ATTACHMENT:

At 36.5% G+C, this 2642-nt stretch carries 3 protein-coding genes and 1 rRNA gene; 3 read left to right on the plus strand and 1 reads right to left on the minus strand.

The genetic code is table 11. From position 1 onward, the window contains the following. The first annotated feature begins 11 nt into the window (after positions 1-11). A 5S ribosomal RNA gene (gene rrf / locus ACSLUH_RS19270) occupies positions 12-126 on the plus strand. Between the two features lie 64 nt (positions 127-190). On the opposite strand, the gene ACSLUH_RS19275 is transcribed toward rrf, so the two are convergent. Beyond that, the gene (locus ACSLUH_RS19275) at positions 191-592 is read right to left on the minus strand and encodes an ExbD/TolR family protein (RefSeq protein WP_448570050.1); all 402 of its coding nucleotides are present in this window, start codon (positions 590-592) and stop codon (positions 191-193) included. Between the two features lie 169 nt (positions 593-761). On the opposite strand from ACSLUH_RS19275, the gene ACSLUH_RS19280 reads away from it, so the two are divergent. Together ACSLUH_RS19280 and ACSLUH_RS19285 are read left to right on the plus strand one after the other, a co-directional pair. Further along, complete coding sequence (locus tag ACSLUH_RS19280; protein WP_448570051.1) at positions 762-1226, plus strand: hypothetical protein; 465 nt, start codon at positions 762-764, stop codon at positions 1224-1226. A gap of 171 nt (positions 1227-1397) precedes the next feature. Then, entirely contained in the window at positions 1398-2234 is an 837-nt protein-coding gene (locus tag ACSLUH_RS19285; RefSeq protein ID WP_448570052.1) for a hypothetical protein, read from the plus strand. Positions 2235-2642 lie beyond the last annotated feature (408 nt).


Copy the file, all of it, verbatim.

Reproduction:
At 36.5% G+C, this 2642-nt stretch carries 3 protein-coding genes and 1 rRNA gene; 3 read left to right on the plus strand and 1 reads right to left on the minus strand.

The genetic code is table 11. From position 1 onward, the window contains the following. The first annotated feature begins 11 nt into the window (after positions 1-11). A 5S ribosomal RNA gene (gene rrf / locus ACSLUH_RS19270) occupies positions 12-126 on the plus strand. Between the two features lie 64 nt (positions 127-190). On the opposite strand, the gene ACSLUH_RS19275 is transcribed toward rrf, so the two are convergent. Beyond that, the gene (locus ACSLUH_RS19275) at positions 191-592 is read right to left on the minus strand and encodes an ExbD/TolR family protein (RefSeq protein WP_448570050.1); all 402 of its coding nucleotides are present in this window, start codon (positions 590-592) and stop codon (positions 191-193) included. Between the two features lie 169 nt (positions 593-761). On the opposite strand from ACSLUH_RS19275, the gene ACSLUH_RS19280 reads away from it, so the two are divergent. Together ACSLUH_RS19280 and ACSLUH_RS19285 are read left to right on the plus strand one after the other, a co-directional pair. Further along, complete coding sequence (locus tag ACSLUH_RS19280; protein WP_448570051.1) at positions 762-1226, plus strand: hypothetical protein; 465 nt, start codon at positions 762-764, stop codon at positions 1224-1226. A gap of 171 nt (positions 1227-1397) precedes the next feature. Then, entirely contained in the window at positions 1398-2234 is an 837-nt protein-coding gene (locus tag ACSLUH_RS19285; RefSeq protein ID WP_448570052.1) for a hypothetical protein, read from the plus strand. Positions 2235-2642 lie beyond the last annotated feature (408 nt).